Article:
During my second trimester and most of my third,
my brother was in solitary confinement in county.
The baby growing inside me would kick so hard,
she’d wake me up. I’d fry two eggs, poke at them,
watch yolk run as if the oozing yellow liquid would
lead me back to my little brother. He confessed
to counting every blemish on the walls of his cell
hundreds of times, but he never got the same number.
I kept busy researching what life was like inside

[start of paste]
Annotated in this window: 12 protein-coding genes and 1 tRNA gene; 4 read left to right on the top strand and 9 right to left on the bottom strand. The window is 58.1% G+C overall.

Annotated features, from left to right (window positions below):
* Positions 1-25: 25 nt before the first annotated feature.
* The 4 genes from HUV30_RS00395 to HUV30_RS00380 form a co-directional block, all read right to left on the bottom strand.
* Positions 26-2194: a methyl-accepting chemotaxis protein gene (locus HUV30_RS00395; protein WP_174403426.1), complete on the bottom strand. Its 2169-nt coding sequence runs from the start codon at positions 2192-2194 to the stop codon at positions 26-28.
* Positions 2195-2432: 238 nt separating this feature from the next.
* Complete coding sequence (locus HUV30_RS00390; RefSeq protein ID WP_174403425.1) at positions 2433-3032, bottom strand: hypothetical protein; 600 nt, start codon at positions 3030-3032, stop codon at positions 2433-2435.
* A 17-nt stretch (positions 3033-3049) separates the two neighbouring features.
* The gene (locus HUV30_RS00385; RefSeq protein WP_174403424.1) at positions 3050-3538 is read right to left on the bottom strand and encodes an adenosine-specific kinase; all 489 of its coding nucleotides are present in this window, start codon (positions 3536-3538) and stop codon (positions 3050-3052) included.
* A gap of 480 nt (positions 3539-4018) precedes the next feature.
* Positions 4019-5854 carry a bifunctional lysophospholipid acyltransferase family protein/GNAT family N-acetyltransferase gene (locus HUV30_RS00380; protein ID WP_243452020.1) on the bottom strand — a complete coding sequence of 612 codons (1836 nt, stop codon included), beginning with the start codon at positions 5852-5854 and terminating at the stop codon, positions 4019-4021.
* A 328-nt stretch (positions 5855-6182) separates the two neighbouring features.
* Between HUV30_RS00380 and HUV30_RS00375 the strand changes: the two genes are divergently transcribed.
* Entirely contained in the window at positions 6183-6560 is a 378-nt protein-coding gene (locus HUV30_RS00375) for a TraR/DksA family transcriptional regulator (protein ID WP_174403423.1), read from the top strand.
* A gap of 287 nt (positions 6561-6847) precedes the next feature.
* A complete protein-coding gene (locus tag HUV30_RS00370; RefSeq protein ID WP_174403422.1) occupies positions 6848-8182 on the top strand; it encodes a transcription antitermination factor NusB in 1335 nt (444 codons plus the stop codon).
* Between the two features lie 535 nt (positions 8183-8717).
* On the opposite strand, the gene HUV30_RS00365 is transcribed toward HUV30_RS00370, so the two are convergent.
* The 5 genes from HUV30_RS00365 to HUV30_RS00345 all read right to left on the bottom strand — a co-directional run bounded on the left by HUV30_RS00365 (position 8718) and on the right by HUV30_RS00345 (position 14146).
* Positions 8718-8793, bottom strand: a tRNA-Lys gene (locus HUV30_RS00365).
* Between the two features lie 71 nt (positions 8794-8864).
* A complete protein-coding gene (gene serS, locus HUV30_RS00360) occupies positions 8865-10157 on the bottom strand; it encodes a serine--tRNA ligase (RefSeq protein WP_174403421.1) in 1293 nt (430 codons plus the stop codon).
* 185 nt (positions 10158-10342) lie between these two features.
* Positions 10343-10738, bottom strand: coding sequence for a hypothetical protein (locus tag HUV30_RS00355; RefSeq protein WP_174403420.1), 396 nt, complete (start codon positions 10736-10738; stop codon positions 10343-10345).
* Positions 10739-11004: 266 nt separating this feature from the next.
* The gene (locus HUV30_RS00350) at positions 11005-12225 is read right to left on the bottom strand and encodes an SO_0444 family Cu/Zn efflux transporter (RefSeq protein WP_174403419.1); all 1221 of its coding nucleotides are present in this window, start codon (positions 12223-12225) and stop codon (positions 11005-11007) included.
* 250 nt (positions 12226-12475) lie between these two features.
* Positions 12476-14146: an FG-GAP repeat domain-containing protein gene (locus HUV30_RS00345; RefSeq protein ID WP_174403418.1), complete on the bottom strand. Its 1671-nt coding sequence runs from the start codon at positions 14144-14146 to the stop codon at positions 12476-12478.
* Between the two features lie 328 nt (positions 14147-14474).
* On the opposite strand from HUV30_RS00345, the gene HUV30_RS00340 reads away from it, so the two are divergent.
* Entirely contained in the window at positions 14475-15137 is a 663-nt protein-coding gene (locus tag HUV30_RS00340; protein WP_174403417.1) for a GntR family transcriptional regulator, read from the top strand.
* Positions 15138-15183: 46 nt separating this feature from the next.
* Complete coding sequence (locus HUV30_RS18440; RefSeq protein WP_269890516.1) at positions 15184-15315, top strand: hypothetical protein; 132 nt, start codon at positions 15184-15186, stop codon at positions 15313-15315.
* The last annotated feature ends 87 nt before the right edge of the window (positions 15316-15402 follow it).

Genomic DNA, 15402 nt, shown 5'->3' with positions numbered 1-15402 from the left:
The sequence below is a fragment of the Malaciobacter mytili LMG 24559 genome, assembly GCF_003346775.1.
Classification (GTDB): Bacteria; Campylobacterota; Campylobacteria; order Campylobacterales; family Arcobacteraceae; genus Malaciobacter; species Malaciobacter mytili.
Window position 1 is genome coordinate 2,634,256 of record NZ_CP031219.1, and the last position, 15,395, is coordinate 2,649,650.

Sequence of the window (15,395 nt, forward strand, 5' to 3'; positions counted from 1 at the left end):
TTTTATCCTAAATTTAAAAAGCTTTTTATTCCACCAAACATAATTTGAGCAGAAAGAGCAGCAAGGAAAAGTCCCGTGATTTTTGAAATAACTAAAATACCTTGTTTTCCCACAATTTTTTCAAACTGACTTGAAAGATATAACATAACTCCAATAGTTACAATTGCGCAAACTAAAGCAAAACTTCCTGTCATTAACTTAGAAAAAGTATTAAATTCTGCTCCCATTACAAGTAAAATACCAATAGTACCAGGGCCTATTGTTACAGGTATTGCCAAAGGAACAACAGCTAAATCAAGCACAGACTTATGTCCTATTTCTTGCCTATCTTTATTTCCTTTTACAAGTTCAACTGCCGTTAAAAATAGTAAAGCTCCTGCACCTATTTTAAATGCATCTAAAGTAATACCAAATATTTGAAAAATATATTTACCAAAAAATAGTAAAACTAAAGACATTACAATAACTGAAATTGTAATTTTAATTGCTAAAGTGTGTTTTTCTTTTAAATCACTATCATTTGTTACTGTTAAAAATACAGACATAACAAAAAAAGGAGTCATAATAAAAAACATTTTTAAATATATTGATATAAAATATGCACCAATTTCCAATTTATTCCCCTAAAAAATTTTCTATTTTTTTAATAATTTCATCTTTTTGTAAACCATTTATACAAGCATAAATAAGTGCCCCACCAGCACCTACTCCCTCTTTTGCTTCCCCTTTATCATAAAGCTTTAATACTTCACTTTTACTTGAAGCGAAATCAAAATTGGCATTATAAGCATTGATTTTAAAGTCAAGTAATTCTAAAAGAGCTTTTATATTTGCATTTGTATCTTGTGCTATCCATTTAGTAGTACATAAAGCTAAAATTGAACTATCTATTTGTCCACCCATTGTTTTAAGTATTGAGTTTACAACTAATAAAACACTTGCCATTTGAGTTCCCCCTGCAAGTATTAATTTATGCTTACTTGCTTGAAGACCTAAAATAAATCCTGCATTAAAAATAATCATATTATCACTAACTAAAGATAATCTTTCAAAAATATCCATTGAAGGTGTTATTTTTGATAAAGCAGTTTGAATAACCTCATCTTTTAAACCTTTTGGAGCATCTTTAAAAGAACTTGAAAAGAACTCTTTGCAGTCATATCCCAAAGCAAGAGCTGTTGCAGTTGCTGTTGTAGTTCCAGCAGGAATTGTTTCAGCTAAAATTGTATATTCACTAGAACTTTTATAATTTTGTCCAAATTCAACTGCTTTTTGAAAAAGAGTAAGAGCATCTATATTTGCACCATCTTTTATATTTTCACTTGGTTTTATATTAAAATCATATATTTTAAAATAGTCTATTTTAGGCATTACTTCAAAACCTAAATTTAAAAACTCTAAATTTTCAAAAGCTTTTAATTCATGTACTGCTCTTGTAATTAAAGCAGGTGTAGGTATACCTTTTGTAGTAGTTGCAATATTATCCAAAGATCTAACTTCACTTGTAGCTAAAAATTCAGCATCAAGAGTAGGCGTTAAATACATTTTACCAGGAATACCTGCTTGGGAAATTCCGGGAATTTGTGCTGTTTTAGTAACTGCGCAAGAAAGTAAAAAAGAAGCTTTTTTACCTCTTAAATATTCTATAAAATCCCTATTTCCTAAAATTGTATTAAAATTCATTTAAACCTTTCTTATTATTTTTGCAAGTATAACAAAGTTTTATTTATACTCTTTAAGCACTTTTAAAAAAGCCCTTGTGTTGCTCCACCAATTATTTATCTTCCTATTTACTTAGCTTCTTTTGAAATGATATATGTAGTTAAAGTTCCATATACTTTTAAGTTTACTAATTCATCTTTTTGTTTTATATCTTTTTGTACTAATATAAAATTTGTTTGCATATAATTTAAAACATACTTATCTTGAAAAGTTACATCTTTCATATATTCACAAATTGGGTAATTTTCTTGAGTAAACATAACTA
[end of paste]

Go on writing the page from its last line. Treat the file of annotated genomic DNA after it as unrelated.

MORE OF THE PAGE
the womb and prison system. The days went on
and on and people would ask questions like when
is he going to trial or when is your due date and
I would get hysterical at the thought of her leaving
me before I got the chance to pick out her name.
Rebecca Schumejda is the author of several poetry collections including Falling Forward (sunny outside press, 2009), Cadillac Men (NYQ Books, 2012), Waiting at the Dead End Diner (Bottom Dog Press, 2014), as well as five chapbooks. Her new collection, Our One-Way Street, is forthcoming from NYQ Press. She received her MA in poetics from San Francisco State University. She currently lives with her family in New York’s Hudson Valley. rebeccaschumejda.com.